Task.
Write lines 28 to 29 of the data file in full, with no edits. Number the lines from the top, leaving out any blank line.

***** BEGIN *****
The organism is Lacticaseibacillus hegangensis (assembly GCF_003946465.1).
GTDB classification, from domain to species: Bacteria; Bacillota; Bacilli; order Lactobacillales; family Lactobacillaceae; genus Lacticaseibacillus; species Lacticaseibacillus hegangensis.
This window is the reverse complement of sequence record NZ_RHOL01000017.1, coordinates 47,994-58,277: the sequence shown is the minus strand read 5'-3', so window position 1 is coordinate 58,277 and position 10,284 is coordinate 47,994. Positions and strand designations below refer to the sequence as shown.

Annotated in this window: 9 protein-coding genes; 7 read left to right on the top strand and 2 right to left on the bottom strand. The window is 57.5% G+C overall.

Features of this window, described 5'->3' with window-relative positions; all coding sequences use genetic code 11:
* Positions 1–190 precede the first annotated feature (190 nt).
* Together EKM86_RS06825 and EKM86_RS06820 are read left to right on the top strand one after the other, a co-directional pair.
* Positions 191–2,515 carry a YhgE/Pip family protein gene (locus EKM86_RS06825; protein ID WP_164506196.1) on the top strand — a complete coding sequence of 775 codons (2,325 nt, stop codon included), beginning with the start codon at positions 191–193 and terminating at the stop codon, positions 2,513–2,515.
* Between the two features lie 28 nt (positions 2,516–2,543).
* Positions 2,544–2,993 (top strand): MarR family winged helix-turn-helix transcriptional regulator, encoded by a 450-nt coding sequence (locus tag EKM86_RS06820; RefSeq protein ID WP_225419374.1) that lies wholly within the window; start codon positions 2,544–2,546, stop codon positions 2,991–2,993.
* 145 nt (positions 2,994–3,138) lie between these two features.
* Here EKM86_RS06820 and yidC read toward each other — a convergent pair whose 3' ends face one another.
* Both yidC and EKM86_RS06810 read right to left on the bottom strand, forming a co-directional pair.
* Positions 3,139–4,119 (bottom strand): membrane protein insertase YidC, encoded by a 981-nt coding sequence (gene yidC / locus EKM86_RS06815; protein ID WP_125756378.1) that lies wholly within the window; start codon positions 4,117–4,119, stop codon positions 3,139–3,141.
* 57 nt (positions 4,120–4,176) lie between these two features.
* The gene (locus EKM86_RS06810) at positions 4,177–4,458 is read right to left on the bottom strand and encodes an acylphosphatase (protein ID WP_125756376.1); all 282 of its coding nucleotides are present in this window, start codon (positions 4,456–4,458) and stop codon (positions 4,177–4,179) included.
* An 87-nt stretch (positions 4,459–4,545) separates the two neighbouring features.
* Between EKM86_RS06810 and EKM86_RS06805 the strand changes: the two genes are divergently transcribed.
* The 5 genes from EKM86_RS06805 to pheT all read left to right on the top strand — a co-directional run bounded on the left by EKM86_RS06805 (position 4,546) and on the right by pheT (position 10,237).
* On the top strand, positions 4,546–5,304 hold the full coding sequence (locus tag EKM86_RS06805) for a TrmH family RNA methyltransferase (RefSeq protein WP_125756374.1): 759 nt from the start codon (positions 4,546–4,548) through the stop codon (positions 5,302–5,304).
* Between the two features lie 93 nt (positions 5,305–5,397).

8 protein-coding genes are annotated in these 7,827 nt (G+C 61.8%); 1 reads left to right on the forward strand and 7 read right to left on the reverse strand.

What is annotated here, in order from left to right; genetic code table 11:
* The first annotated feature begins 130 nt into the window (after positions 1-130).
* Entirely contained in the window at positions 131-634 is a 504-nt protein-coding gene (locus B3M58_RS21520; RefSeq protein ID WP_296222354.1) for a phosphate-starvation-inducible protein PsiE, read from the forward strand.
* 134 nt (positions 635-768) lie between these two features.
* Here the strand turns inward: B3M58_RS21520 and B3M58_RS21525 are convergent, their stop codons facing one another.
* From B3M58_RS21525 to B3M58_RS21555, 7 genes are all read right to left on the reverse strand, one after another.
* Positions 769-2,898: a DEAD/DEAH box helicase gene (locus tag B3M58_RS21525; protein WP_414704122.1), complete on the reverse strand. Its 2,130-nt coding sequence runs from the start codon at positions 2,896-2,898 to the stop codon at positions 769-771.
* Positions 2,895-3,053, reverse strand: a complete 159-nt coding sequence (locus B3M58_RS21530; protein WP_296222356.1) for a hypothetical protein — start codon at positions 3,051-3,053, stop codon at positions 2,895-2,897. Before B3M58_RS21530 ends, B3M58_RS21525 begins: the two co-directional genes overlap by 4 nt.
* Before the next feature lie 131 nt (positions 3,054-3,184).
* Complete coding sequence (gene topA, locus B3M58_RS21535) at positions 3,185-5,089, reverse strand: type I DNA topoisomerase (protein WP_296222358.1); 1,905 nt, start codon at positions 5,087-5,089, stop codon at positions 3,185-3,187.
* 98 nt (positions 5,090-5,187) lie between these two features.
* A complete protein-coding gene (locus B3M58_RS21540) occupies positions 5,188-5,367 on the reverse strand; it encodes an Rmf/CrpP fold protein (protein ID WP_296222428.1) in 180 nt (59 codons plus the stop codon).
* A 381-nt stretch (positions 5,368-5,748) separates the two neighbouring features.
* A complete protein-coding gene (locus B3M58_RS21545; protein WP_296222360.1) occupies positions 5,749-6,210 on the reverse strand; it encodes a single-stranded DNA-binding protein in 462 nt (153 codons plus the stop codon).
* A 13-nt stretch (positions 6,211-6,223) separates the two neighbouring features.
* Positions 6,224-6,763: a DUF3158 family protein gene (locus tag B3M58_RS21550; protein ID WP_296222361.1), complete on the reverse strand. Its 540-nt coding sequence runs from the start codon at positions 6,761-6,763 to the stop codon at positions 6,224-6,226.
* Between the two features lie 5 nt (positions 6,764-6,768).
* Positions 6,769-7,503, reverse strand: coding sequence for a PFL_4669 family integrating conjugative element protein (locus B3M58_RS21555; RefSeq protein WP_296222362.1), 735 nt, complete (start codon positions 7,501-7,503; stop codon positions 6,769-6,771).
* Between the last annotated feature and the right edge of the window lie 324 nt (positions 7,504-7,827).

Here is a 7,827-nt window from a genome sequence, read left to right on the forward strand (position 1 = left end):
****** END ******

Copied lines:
* From B3M58_RS21525 to B3M58_RS21555, 7 genes are all read right to left on the reverse strand, one after another.
* Positions 769-2,898: a DEAD/DEAH box helicase gene (locus tag B3M58_RS21525; protein WP_414704122.1), complete on the reverse strand. Its 2,130-nt coding sequence runs from the start codon at positions 2,896-2,898 to the stop codon at positions 769-771.